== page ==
Different ways of assessing credit-worthiness  can help. That means analysing cash flow and business performance, rather than relying solely on traditional collateral-based assessments.

What could make a big difference is looking not just at conventional metrics but at the social capital created. Hassan Hajam, the Executive Director of Platform Impact, the Impact SME programme’s main partner in Cambodia, says: “Investors should design innovative, alternative financial instruments for impact-driven SMEs We have to move away from the typical balance sheet, profit-and loss statement, cash flow etc.. by integrating social and environmental dimensions at the end of the profit-and-loss statement if we want to see real impact thrive.”

By prioritising investments in businesses that can show such “social performance” – supporting gender equality and empowering women economically – investors can address disparities in access to finance.

3. Flexible products with smaller loans

An often-overlooked aspect of addressing gender inequality in access to finance is reassessing the size of investments. Many investors typically focus on offering large loans, often exceeding $1 million, which may not align with the needs of small and medium-sized enterprises (SMEs), especially those owned by women. These businesses frequently require smaller investments ranging from $100,000 to $500,000 to scale effectively.

Recognizing this disparity, initiatives such as our newly launched Pepea Fund aim to bridge the gap by providing smaller loans with a gender-lens tailored to SMEs, in this case with a focus on climate change mitigation. While we acknowledge that smaller investments may pose higher costs for investors, it’s imperative to take account of the social impact of such investments alongside the financial returns. We offer “mezzanine” loans, flexible loans with flexible terms that do not necessarily require tangible assets as security. This flexibility makes them more accessible to women entrepreneurs who may lack traditional collateral, such as property or equipment.

4. Gender diversity and gender awareness in financial institutions.

Ensuring lenders have a gender-diverse team is also crucial in addressing the biases and barriers faced by women entrepreneurs. This requires gender balance at all levels of a financial institution – from the executive level to front line staff.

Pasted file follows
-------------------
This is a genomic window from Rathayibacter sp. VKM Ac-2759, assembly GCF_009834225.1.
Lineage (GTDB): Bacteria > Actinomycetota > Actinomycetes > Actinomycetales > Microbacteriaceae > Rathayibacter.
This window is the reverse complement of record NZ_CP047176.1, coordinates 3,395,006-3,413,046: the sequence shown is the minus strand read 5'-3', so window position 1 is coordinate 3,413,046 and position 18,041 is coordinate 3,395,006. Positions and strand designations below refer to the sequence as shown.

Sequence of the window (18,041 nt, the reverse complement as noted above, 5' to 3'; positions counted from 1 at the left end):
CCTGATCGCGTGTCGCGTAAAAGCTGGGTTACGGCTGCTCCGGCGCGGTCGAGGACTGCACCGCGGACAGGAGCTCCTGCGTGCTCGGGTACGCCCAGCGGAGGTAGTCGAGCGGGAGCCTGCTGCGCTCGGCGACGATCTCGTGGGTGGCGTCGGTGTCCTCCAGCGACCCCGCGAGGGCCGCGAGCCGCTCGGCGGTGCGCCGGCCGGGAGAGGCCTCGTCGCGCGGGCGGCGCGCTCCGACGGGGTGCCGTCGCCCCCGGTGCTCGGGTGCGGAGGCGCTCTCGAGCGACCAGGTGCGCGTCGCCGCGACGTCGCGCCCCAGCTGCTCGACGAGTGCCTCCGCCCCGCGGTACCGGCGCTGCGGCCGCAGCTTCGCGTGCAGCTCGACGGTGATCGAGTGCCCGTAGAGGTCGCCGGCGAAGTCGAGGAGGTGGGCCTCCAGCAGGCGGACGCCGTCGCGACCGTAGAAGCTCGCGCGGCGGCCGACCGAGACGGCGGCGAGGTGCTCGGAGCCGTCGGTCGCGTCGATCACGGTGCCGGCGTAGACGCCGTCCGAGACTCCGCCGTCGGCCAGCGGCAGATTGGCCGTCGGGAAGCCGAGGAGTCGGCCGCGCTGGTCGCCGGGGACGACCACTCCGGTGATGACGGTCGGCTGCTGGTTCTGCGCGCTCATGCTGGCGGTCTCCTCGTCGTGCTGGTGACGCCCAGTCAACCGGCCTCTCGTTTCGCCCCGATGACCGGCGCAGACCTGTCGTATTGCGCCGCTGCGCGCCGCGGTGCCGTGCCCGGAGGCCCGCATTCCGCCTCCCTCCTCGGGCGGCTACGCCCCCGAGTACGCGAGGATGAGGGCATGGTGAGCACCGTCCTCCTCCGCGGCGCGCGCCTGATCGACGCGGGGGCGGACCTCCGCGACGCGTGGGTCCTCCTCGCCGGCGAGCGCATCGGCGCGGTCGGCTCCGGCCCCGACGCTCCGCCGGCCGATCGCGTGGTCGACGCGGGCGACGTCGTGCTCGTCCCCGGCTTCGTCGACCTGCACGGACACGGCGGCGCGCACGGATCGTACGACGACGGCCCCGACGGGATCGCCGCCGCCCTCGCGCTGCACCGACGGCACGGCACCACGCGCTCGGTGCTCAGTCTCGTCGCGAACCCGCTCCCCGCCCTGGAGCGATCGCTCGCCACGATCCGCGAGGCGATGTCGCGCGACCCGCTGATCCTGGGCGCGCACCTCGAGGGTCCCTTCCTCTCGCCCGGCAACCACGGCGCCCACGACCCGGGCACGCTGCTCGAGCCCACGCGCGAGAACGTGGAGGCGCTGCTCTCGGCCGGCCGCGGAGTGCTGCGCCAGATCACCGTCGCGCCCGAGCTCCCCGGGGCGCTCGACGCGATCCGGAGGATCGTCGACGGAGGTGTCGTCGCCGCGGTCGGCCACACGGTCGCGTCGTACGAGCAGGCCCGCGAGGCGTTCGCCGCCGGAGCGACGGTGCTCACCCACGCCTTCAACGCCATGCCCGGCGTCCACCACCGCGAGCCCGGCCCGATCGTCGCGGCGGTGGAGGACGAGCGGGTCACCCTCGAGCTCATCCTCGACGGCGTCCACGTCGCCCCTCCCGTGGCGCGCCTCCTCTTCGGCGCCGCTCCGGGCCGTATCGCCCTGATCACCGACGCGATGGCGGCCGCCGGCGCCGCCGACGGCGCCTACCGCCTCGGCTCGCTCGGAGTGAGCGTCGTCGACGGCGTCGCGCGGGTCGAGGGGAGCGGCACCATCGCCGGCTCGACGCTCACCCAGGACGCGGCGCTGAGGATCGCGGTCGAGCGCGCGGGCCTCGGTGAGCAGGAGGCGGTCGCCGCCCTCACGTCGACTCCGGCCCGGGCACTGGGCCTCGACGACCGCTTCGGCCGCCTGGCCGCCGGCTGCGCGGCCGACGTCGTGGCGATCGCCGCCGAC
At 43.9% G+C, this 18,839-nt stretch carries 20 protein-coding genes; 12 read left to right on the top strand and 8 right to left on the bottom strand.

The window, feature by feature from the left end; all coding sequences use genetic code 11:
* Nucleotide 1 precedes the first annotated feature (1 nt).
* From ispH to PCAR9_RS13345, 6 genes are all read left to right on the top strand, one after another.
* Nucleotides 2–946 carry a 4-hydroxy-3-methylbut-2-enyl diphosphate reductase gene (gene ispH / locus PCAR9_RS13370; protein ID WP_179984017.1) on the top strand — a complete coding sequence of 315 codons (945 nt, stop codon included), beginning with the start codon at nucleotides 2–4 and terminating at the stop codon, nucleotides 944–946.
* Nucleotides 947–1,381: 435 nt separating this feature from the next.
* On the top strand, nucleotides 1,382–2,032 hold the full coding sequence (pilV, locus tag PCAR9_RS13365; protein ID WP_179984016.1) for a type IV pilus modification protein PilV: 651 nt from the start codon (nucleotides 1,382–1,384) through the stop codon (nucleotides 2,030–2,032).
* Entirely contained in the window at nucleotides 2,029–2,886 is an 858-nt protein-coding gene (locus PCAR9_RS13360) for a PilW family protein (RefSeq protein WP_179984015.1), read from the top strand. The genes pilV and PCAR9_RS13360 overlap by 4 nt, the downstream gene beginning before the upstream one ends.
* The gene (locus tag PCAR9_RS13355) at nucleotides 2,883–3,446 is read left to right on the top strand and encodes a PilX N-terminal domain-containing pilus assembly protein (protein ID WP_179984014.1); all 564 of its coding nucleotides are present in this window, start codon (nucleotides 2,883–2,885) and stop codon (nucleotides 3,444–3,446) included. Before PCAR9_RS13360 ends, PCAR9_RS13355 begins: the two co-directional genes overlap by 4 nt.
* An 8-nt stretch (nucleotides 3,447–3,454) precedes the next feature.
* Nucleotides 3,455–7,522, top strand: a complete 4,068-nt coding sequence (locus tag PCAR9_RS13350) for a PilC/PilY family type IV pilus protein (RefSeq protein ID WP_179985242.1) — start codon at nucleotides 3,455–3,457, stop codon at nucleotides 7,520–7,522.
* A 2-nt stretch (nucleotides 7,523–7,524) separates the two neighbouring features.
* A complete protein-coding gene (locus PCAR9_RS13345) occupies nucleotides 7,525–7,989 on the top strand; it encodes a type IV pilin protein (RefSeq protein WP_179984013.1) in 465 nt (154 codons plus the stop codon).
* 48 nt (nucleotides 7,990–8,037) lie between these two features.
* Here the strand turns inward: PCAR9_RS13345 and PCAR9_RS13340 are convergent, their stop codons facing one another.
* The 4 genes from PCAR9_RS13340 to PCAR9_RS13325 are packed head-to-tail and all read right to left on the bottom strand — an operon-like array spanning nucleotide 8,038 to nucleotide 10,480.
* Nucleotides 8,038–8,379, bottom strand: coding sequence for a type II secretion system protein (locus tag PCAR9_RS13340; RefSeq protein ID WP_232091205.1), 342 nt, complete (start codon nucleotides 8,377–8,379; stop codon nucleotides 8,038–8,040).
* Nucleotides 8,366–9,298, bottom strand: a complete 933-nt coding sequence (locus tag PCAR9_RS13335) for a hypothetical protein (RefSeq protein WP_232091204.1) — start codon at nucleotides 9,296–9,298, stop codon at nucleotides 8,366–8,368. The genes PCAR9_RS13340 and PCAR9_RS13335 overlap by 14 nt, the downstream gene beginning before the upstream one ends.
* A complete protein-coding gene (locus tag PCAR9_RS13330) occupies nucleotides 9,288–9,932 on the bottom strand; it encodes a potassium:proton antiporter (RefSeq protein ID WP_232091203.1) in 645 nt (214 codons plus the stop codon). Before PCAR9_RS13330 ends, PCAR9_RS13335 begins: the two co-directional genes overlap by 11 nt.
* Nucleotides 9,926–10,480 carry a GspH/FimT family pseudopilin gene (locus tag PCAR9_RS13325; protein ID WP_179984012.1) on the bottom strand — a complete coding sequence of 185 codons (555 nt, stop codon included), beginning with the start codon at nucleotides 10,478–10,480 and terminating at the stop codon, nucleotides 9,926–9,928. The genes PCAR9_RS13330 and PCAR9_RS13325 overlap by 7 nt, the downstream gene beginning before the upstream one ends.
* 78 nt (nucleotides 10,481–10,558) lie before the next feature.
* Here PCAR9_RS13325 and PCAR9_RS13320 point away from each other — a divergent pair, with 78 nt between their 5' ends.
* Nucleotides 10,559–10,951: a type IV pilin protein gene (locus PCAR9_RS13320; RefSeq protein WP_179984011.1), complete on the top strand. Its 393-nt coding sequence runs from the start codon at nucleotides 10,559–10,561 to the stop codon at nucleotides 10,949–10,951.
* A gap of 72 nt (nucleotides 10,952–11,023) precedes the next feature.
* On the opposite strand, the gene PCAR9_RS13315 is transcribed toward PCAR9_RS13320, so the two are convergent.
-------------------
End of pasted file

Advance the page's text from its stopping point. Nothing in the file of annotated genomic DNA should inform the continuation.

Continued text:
At the ANDE x Sasin Business School Women Impact Entrepreneurship Day 2024, one business leader shared her experience of intimidation while applying for a loan at a bank.

As the head of a sustainable packaging company in Thailand, she had all the necessary documentation for the loan and met all the requirements, yet faced extensive questioning from the predominantly male staff. She felt compelled to prove her legitimacy, showcase her qualifications, and justify her ability to manage her business alongside motherhood.

This unsettling encounter underscores the need both for gender balance and for gender-sensitivity training for bank staff so they can better serve women. Alongside this lenders  will need a gender-lens investment strategy, fostering an environment where women entrepreneurs feel respected and supported, without encountering undue scrutiny or bias.

But we also need to keep campaigning on root causes

Initiatives such as guarantee schemes, alternative credit scoring methods, and promoting gender diversity in fund management teams are essential steps in bridging the gender gap in SME financing. However, while these efforts do help alleviate immediate barriers, they do not address the root causes of gender disparities.

NGOs such as Oxfam and enterprise support organisations have a crucial role to play, not just in providing support through initiatives like those above, but also in advocating for policies and practices that tackle root causes, that change norms and systems and lay the foundations for true gender equity in access to finance.

Author

Windy Massabni

Windy Massabni is an Impact SME development specialist based at Oxfam Novib in the Hague. She coordinates the influencing, learning and training component of the programme in all countries.

Find out more about the Impact SME Development Programme here.

This is the latest blog in our series that started on International Women’s DayFollow Oxfam’s #HerMoneyMatters campaign on Twitter/X and LinkedIn. And watch the recording of this Instagram Live session to mark IWD24, on ‘How to make the economy work for women’